By getting to bed earlier, I was able to stretch my time in bed to 8 hours and 16 minutes per night, and obtain 7 hours and 54 minutes of sleep each night, which is also a personal best for me for the year.
My sleep efficiency and sleep quality were both excellent too, so eating earlier in the day does seem to help me to fall asleep earlier and stay asleep longer.
Objectively, the depth of my sleep was better during the first week when I was eating foods that were meant to be bad for sleep than it was during the second week when I ate earlier and less food at night.
Let’s compare Mar 31 (30/3/17 on the sleep diary) to Apr 06 (05/4/17 on the sleep diary data). I obtained more sleep on Apr 06, but it had two visible awakenings during the night, more time awake during the night, and a poorer ratio of restful:light sleep.
This means that objectively my sleep quality was a little worse during the second week – the exact opposite of what I would have expected before conducting this experiment.
IS MANIPULATING YOUR FOOD CONSUMPTION A GOOD SLEEP STRATEGY?
IS IT EFFECTIVE?
Maybe. The type of food didn’t seem to make too much of a difference to my sleep at all, although I may need to change my diet for a lot longer period of time to see the true impact of food on sleep. I also didn’t eat seafood or turkey or elk, so the wonder sleep food may still be out there for those who are willing to give these a go. Eating earlier did seem to help me to get to sleep earlier and sleep longer, but not necessarily better. Based on my data, I give the effectiveness of this strategy a 15/25.
CAN IT BE APPLIED?
Yes. For me, the flexibility of this strategy isn’t too bad, as there are plenty of options that you could still choose from, whether it is for dinner or a pre-bed snack. Eating earlier consistently might be tough, especially if you are trying to fit in with family or friends or have a late dinner reservation, but it might be worth the sacrifice if you are trying to get to sleep earlier. I therefore give the applicability of this strategy a 17/25.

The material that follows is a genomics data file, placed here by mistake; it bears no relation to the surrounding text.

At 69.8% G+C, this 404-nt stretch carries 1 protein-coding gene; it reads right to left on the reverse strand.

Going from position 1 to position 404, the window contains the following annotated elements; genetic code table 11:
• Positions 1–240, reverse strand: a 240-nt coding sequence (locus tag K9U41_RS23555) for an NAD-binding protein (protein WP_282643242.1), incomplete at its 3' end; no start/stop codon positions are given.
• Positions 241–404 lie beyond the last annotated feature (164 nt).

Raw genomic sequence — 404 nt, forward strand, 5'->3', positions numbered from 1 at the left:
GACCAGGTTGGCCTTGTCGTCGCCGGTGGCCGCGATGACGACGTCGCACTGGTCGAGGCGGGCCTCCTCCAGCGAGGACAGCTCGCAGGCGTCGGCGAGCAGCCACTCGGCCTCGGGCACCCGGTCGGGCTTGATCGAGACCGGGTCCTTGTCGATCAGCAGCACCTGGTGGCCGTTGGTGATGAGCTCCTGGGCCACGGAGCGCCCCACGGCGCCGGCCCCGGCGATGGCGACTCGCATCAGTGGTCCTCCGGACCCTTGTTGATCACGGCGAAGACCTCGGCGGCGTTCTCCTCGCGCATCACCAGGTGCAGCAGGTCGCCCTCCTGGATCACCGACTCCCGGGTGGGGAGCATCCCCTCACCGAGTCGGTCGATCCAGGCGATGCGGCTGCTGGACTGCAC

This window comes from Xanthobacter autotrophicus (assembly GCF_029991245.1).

IS IT SCIENTIFIC?
Not exactly. A 2017 study by Kleiser and colleagues looked at 1050 participants between 13 and 81 years of age and found a significantly shorter sleep duration was present with higher alcohol consumption, higher coffee or black tea consumption and higher carbonated beverages consumption. No significant association were found for other dietary intake and sleep duration or quality (Kleiser et al., 2017).
Eating your main meal earlier in the day can lead to greater weight loss than eating later in the day, but it does not significantly impact sleep duration (Ruiz-Lozano, Vidal, de Hollanda, Scheer, Garaulet & Izquierdo-Pulido, 2016).
For individuals with obstructive sleep apnea (OSA), there does seem to be some benefits to increasing whole grain and legume consumption (Lamprou et al., 2017). It is also important that they try to reduce refined grain, red meat and soft drink consumption, as too much of these foods can lead to insulin resistance (Lamprou et al., 2017).
I therefore give the science of this strategy a 25/50.
Overall, reducing work-time and winding down in the two hours before bed as a way to sleep better gets a score of 15/25 + 17/25 + 25/50 =
WHAT I RECOMMEND
In my session one handout that I give to clients I include Sleep Hygiene recommendations from Perlis and Youngstead (2000). They have this to say about food:
“Eat regular meals and do not go to bed hungry. Hunger may disturb sleep. A light snack at bedtime (especially carbohydrates) may help sleep, but avoid greasy or heavy foods.”
–Perlis & Youngstead (2000).
The National Sleep foundation recommends that a small snack consisting of both protein and carbohydrates in the last hour before bed is generally the best, such as peanut butter on toast or cheese and crackers.
Even if what we eat doesn’t help sleep too much I have no doubt that eating less processed foods and more fresh vegetables would be good for our overall health and vitality.
If you aren’t sleeping well and want to improve it, changing your diet is unlikely to be the most effective thing that you can do. If you eat badly on one night, it’s unlikely to lead to a horrible night’s sleep. A more important factor might be how much you begin to worry about what you ate, and how much you then worry about not sleeping well.
As with most things, try to relax and wind down at night, wait until you feel sleepy before going to bed, and try not to force yourself to sleep once you are in bed. The more you try to sleep, the less likely it is to come. If you can keep your focus on something peaceful, calming or relaxing instead, you will drift off when the time is right.
Thanks for reading! The next episode is on meditation and sleep. If you are wanting some individualised feedback on how to improve your sleep, check out my CBT-I and personalised sleep reports services.